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[ca. 1863 May 23-31]1


My dear Fitzhugh

Perry has just brought me the enclosed letter for Scott, given him by one of the clerks.2 I do not Know how it came. I wrote you a few lines the other day & also to daughter Charlotte. Tell her she must talk quick to you. Her time is getting short, & soldiers Complain of officers wives visiting them & theirs Cannot. I am petitioned to send them all off. Your poor mother is I fear no better. I recd yesterday a very pleasing letter from Revd Dr Smedes, StMary’s Raleigh, complementary of Precious Life. I have mailed it to your mother. Kiss Chass for me tell her daughters are not prohibited visiting their husbands. But she & Mrs Robbins3 are not included. You Uncle Carter says that they had him with a gun & sword buckled to him guarding a ford on James river during Stoneman’s last expedition. You & Fitz must not let them capture your Uncle. I wish I Could have seen your review. I hope Chass did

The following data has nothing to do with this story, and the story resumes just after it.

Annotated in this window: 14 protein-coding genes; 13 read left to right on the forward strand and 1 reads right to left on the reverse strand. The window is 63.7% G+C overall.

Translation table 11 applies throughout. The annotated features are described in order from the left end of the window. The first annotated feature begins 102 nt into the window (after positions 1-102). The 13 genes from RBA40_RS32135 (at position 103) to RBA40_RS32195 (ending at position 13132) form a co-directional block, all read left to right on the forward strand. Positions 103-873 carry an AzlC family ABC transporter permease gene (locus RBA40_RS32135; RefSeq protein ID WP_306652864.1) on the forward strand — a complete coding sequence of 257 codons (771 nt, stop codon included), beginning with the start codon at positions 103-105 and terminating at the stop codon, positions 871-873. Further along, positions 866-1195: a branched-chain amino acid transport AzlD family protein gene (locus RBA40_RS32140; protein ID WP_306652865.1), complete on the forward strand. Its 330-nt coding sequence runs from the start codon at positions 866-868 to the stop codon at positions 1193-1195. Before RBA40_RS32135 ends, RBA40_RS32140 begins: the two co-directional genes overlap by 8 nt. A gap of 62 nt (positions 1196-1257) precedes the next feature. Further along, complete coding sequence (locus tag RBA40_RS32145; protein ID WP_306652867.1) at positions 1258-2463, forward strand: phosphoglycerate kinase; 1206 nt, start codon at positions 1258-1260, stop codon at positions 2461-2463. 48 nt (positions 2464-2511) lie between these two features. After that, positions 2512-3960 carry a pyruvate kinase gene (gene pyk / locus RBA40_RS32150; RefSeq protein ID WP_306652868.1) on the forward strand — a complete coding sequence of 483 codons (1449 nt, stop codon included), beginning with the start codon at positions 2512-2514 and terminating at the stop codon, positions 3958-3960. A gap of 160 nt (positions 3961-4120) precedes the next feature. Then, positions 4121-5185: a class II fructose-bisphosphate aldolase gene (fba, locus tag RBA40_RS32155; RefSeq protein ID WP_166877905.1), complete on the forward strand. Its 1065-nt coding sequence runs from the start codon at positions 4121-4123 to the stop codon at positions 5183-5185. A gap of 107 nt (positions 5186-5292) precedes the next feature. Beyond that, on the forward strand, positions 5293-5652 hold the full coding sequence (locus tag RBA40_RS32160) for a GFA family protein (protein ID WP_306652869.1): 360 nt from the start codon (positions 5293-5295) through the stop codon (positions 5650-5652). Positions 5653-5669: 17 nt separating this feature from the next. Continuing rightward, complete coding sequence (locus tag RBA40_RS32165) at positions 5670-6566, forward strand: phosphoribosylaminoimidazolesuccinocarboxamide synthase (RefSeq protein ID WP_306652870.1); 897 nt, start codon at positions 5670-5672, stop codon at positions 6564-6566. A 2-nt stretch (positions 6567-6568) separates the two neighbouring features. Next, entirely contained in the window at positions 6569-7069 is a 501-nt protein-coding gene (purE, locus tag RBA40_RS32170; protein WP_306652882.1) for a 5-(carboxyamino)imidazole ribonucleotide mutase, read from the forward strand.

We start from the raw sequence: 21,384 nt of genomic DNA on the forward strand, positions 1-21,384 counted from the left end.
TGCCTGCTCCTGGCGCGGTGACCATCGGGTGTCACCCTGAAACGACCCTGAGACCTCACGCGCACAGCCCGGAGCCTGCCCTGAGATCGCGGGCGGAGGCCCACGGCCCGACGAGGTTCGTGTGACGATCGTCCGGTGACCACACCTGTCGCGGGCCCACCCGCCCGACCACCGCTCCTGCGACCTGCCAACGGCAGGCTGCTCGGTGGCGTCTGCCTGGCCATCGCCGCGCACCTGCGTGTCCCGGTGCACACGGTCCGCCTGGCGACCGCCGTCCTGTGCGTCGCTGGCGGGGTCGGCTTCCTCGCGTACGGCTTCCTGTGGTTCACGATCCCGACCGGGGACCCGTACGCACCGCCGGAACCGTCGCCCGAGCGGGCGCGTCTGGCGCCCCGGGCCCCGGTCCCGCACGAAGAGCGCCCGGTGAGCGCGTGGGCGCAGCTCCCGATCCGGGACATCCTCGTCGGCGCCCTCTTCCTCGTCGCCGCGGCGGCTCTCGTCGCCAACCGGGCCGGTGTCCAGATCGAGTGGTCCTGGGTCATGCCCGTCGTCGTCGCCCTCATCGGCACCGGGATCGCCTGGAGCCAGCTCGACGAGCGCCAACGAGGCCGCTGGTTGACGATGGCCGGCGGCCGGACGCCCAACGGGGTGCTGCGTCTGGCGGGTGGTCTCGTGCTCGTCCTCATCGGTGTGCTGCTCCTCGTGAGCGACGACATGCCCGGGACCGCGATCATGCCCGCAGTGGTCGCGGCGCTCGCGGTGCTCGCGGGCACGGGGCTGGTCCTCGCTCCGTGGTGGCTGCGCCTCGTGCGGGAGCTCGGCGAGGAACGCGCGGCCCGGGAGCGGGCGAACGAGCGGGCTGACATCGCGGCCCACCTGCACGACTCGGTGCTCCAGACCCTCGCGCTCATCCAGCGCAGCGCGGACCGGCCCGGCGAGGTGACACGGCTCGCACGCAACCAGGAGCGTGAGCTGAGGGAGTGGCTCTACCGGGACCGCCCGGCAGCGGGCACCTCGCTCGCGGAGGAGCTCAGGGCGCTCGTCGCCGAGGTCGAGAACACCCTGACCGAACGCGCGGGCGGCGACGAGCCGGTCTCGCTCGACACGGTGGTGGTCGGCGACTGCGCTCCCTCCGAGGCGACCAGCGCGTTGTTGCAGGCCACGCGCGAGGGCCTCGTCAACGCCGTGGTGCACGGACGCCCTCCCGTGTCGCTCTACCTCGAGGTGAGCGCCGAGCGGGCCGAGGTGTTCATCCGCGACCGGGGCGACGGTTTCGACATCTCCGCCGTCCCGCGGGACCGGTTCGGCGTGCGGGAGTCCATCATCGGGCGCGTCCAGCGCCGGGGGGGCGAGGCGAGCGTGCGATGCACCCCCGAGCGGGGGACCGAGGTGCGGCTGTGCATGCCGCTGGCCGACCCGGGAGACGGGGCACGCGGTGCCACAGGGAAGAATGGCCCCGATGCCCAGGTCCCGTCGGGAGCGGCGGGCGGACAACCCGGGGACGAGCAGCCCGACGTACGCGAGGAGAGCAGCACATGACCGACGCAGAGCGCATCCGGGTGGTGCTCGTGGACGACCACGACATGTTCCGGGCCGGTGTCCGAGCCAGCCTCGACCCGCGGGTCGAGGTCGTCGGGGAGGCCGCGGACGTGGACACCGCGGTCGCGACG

Truly your father

R E Lee




Source: Transcribed from digital image of original letter, Lee Family Papers, Mss1 L5114 d, 1-10, Virginia Historical Society, Richmond

Transcribed by Colin Woodward, 2019 May 24   



1. The letter is undated, but the context puts Lee’s authorship in the last week of May 1863. Smedes’ letter was dated May 22, so Lee must have received it no earlier than the 23rd. The 22nd was also the day of a cavalry review in the Army of Northern Virginia, which Lee mentions here. By May 31 (see his letter to his wife), he had received Dr. Smedes’s letter.  

2. Perry and Scott were African American body servants. On Scott, see Robert E. Lee, Jr., The Recollections and Letters of Robert E. Lee (New York: Konecky and Konecky, 1992), 100.  

3. Lee may be referring to Martha Tabb Robins (1840-2874), the wife of William Todd Robins (1835-1906), a native of King and Queen County, Virginia, who served on the staff of William Henry Fitzhugh Lee.